By Stu Salkeld The Stettler Independent
About 25 years ago I put myself through college. If you’ve ever had to balance 40 hours of class, plus one or two part-time jobs and a personal life of some kind, you know how much work it can be.
If you add into that equation unwanted personal advances from co-workers, it makes life that much more complicated. The “Me Too” campaign underway across North American right now thus struck a chord with me because while I was in college I was the target of unwanted personal advances, some bordering on harassment, from three co-workers.
The first one occurred at the Southern Alberta Institute of Technology’s bar and lounge called “Sparty’s.” As I was living in the dorm at the time, working at the on-campus bar was a convenient way to make a little extra money. Once class was over I could head straight to work instead of taking a bus or train to find employment.
I worked as a security guard at the bar, and while it didn’t pay very well, it wasn’t very hard work either. The most difficult thing for a country boy like me to get used to was a time card machine.
It was working here that first semester that I was sexually harassed by a waitress who also worked there. I and all of the other guards noticed she spent a lot of time talking to me and hanging around with me, and after a few weeks she got even friendlier. She started leaning on me, hugging me and giving me “massages.” She told me I was too tense and needed a massage. All the while this went on in front of other staff and the bar patrons.
I spoke to my manager and told him this behavior made me very uncomfortable and I would like it to stop. The manager spoke to the waitress, and it never happened again. In fact, she never spoke to me again.
Next, I was working as a waiter at a restaurant about a year later when a waitress I worked with began confiding in me about her marriage problems. Apparently her husband had been cheating on her. Over the next few weeks she began to get much more personal with me, even though I was just there to do my job. Eventually, in front of several other staff members and customers, she told me she was ready to have an affair on her husband and guess who the lucky guy was? I felt a little bad for her as she must have been in bad shape to speak so publically about her personal problems, but I also resented the fact that she thought so little of my moral character that she’d make an assumption like that in front of strangers. Very embarrassing for me, and I immediately told her “Look, I just work with you. I am not interested and never said that I was.”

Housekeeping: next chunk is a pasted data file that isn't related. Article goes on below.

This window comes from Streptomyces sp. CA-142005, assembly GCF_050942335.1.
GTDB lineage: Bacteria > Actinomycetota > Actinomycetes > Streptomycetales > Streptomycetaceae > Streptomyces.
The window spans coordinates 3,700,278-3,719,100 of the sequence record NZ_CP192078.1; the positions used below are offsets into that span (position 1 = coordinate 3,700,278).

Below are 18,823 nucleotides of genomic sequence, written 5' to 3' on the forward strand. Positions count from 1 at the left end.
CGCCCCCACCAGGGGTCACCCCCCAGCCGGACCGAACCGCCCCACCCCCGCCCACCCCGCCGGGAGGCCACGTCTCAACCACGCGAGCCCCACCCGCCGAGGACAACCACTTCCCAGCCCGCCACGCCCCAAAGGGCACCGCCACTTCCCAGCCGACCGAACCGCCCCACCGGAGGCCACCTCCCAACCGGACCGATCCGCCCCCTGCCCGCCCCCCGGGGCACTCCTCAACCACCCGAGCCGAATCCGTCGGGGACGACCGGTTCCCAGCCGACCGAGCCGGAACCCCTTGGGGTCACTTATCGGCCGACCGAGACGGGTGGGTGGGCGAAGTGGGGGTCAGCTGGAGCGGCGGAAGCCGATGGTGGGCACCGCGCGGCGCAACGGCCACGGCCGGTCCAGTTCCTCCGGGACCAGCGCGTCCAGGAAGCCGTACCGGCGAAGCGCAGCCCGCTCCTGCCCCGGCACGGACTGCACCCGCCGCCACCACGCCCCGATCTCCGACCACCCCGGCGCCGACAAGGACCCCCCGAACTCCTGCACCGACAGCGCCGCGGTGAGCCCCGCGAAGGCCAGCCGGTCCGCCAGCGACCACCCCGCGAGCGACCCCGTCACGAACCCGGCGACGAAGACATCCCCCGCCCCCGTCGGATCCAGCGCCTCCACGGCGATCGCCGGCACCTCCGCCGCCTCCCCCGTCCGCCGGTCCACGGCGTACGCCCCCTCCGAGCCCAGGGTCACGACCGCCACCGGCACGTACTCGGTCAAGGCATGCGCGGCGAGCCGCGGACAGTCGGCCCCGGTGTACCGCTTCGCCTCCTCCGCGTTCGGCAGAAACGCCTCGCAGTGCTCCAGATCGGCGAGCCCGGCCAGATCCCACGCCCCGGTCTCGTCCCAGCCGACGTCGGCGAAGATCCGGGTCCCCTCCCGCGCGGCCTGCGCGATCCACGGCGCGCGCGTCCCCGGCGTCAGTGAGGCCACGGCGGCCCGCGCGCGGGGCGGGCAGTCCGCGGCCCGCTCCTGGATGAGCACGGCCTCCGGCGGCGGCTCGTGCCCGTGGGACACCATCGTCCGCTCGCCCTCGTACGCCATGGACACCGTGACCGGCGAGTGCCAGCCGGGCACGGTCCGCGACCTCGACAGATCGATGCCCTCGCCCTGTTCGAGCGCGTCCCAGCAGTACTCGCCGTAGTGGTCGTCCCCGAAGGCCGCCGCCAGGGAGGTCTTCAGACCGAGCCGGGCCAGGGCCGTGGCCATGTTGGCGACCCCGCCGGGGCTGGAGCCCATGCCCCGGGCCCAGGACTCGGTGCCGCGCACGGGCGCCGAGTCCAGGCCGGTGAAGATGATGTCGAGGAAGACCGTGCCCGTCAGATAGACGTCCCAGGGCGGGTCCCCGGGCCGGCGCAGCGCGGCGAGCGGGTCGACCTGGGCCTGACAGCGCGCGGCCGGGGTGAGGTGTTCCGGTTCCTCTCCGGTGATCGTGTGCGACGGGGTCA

Lastly, some months later at the very same restaurant another waitress who was also married but a little less diplomatic decided she was going to harass me right in front of other staff and customers, using nasty language and comments plus grabbing me in rather personal ways despite the fact I showed absolutely no interest in her. Again, I had to go to the boss and ask that she do something to stop the harassment. This particular boss gave me the impression that this wasn’t a big deal and that I should just ignore it.
I’m not going to ignore things like sexual harassment plus the judgments being made about my morals…that, for example, married women are fair game.
Not in my world they’re not.
Stu Salkeld is the editor of The Pipestone Flyer and writes a regular column for the newspaper.